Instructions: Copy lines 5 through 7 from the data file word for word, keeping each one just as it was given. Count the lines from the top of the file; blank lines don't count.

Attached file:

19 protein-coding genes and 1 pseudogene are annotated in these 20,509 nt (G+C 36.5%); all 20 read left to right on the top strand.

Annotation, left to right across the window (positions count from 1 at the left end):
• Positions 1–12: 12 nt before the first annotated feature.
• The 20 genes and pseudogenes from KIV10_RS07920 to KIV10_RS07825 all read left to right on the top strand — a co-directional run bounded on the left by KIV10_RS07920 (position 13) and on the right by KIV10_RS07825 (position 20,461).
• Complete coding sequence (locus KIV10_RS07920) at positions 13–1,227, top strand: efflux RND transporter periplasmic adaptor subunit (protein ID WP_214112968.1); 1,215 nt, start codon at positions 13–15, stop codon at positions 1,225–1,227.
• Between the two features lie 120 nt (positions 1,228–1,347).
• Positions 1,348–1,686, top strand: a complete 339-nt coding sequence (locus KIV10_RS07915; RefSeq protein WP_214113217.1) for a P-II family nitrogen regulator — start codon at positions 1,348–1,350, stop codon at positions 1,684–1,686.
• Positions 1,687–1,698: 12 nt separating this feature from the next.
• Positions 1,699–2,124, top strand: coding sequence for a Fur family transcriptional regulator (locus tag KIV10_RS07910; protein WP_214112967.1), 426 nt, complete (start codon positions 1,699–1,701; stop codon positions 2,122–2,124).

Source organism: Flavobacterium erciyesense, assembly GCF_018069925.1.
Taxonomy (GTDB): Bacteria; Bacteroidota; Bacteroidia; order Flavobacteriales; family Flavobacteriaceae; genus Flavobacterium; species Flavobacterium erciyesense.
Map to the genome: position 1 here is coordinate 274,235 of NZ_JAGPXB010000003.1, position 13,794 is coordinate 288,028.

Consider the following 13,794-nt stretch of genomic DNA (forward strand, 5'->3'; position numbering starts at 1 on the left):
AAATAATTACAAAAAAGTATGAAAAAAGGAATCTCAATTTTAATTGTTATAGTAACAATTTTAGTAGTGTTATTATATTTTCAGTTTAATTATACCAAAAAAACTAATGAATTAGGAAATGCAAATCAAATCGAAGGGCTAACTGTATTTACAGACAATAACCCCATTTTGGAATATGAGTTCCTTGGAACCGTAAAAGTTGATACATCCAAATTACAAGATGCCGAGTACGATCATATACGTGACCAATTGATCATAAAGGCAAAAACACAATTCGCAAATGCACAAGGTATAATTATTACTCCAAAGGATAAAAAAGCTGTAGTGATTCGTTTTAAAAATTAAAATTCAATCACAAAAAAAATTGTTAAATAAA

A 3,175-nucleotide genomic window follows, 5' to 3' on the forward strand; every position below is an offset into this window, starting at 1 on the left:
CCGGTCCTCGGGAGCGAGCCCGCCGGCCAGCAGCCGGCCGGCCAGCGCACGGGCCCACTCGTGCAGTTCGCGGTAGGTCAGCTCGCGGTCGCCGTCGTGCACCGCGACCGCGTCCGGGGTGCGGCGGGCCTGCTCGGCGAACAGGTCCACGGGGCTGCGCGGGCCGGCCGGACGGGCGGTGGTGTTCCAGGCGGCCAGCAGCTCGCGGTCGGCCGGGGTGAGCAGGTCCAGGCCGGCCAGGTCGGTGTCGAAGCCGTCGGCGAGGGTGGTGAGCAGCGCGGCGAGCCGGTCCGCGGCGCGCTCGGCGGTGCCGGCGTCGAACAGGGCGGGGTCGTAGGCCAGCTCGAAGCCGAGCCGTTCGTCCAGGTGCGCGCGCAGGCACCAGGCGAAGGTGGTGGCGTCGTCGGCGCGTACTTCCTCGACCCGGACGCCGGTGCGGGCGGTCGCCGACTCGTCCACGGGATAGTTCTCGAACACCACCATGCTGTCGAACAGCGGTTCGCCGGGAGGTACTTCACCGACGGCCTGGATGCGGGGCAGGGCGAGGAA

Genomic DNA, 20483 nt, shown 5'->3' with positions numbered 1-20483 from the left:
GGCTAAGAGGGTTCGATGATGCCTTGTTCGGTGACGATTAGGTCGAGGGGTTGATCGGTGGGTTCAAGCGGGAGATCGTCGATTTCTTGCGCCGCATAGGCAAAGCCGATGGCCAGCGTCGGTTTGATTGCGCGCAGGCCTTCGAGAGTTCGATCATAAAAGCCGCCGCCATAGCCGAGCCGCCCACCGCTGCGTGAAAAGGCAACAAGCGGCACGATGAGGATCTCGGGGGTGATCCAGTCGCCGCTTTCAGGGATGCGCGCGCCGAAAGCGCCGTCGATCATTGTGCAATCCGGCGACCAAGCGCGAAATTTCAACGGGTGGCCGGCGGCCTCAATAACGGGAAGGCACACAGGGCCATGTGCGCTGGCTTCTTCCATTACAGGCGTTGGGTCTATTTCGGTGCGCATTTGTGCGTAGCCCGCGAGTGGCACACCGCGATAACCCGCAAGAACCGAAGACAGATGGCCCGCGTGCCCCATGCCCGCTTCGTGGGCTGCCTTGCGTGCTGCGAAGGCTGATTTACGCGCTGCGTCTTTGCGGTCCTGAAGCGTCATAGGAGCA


• Complete coding sequence (locus KIV10_RS07920) at positions 13–1,227, top strand: efflux RND transporter periplasmic adaptor subunit (protein ID WP_214112968.1); 1,215 nt, start codon at positions 13–15, stop codon at positions 1,225–1,227.
• Between the two features lie 120 nt (positions 1,228–1,347).
• Positions 1,348–1,686, top strand: a complete 339-nt coding sequence (locus KIV10_RS07915; RefSeq protein WP_214113217.1) for a P-II family nitrogen regulator — start codon at positions 1,348–1,350, stop codon at positions 1,684–1,686.